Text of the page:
In gratitude of the loyal support of our members, the CNS is offering complimentary 2021 Annual Meeting registration to all members! Learn more.

  • The Painful Relationship Shared by Spinal Injury and Sleep Disorders

    Final Number:
    1529

    Authors:
    Pennie Susan Seibert PhD; Christian G. Zimmerman MD, FACS, MBA; Jennifer Valerio; Yustina Rafla; Fred Grimsley

    Study Design:
    Laboratory Investigation

    Subject Category:

    Meeting: Congress of Neurological Surgeons 2012 Annual Meeting

    Introduction: People who sustain spinal injury (SI) also routinely complain about sleep disturbances. This coexistence negatively impacts general health, well-being, and recovery. Investigations of this complex relationship have been constrained by difficulty in acquiring valid data from people whose sleep disorder (SD) diagnoses are based on complete nocturnal polysomnography (NP) and multiple sleep latency tests (MSLT) rather than simple self-report data.

    Methods: We constructed an 111-item questionnaire to use in conjunction with NP, MSLT, the Epworth Sleepiness Scale (ESS), and medical chart reviews of people referred for evaluation of SDs.

    Results: We analyzed data from 721people who were diagnosed with SD (319 females, 402 males) with a mean age of 49.26. Of these, 43% reported chronic pain (CP) associated with back pain. Spinal injury was reported by 58 participants (24 male; 34 female; mean age of 50.09). Analyses of the SI versus no SI groups revealed numerous significant differences. For example, comparisons of the groups during NPS revealed those with SI had significantly greater prevalence of diagnoses of poor sleep efficiency, periodic limb movement, hypersomnolence , primary snoring, and nocturnal hypoxemia, and spent less time in stage N3. People with SI were more likely to have asthma, nasal/sinus problems, severe heartburn/acid reflux, headaches, difficulty concentrating, memory problems, allergies, ADHD, chronic lung disease, chronic pain, and stroke. They also were more likely to talk in their sleep, have bizarre dreams, wet the bed, report accidents due to sleepiness, and complain of sleepiness interfering with their work and social lives. Analyses of the CP versus no CP groups also revealed numerous significant differences.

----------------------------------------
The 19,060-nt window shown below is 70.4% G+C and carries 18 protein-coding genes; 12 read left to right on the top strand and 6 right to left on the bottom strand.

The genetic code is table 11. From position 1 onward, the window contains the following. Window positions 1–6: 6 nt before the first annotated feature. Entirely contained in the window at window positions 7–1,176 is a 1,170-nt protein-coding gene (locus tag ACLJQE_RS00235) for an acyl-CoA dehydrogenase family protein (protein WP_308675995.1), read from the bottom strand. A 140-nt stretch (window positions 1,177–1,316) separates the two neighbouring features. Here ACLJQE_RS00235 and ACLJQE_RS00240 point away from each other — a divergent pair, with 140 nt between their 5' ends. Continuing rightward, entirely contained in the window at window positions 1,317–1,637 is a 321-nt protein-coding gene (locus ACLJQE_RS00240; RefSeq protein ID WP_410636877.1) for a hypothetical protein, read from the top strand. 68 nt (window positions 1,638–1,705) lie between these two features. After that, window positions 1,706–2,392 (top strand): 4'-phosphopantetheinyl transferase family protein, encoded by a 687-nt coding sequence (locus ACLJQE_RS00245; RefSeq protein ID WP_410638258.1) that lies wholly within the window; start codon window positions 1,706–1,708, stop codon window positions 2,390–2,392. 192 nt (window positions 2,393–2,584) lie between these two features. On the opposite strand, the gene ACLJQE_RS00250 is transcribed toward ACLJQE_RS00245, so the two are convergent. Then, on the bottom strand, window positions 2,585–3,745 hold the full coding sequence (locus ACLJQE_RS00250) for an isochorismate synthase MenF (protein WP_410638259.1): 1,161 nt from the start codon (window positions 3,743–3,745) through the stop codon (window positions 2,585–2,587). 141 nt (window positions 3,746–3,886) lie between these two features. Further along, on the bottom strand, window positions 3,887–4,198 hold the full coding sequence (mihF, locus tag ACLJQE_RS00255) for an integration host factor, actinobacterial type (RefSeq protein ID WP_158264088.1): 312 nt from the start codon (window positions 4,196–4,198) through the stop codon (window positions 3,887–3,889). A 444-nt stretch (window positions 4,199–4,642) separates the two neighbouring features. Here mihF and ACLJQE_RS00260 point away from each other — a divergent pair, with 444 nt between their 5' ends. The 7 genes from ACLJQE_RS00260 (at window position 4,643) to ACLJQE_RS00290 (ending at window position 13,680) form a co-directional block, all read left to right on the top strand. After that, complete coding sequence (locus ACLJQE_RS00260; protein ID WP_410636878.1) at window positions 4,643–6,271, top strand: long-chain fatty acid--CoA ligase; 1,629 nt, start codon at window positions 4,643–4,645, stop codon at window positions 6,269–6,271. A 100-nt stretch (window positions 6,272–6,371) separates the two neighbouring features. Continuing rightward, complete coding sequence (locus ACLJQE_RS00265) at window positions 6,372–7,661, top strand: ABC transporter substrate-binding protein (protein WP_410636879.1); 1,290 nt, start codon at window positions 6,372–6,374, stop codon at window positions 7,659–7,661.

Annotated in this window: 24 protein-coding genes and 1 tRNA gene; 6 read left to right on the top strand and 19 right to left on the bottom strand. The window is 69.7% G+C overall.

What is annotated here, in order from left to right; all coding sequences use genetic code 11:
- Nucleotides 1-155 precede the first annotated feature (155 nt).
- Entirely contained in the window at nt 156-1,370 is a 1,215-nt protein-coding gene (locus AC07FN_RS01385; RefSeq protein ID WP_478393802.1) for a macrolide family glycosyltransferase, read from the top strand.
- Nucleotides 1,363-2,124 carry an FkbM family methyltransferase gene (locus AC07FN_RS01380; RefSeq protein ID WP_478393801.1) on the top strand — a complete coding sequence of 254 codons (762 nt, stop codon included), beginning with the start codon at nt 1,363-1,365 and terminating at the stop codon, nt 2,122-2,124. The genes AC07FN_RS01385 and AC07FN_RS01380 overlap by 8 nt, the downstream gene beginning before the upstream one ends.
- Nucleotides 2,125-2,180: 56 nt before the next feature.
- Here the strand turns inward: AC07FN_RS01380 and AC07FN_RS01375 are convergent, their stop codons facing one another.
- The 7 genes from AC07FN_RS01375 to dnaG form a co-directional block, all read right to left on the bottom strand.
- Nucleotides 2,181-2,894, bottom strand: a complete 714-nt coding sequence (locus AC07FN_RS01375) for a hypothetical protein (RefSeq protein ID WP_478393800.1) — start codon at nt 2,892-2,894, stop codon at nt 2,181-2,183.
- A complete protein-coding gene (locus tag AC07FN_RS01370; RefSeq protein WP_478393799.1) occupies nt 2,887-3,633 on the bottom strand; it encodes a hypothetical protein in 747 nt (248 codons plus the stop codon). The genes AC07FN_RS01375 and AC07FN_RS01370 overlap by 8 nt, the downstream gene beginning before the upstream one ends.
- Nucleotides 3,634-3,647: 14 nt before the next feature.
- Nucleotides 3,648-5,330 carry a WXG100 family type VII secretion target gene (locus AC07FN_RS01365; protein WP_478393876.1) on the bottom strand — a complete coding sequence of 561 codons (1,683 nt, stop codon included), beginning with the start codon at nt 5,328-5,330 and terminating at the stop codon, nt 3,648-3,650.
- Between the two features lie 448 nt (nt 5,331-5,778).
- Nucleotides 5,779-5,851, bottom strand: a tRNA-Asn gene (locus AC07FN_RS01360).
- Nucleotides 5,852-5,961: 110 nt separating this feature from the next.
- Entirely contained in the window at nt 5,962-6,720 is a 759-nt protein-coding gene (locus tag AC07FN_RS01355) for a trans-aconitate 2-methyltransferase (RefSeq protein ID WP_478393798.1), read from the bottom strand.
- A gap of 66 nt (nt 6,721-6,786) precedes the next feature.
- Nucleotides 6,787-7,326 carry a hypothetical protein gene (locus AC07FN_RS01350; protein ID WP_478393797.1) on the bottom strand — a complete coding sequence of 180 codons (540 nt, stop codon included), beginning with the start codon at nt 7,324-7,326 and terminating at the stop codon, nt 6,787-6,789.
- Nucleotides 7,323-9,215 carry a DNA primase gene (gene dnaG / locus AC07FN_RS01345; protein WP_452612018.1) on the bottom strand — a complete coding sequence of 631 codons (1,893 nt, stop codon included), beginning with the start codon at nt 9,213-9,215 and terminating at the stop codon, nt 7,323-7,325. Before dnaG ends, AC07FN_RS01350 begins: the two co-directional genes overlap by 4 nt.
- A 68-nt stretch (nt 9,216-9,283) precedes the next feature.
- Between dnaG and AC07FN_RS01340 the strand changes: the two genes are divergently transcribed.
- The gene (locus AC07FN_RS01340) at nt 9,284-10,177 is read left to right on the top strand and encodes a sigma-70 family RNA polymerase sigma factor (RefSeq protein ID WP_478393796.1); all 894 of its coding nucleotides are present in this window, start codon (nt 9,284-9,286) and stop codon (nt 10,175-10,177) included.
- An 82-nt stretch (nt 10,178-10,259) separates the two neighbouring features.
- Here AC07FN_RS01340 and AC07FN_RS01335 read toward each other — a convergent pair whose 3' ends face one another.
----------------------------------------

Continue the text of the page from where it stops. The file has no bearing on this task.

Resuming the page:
Conclusions: Understanding the relationship shared by SI and SD can facilitate best treatment practices for spinal injury as well as assist in comprehending the complex concomitance of pain and sleep disorders.

    Patient Care: Help identify the relationship shared by spinal injury and sleep disorders.

    Learning Objectives: 1. Provide an overview of the relationship shared by pain and sleep disorders. 2. Advance knowledge specific to the relationship shared by spinal injury and sleep disorders. 3. Facilitate best treatment modalities when considering spinal injury.

    References:

We use cookies to improve the performance of our site, to analyze the traffic to our site, and to personalize your experience of the site. You can control cookies through your browser settings. Please find more information on the cookies used on our site. Privacy Policy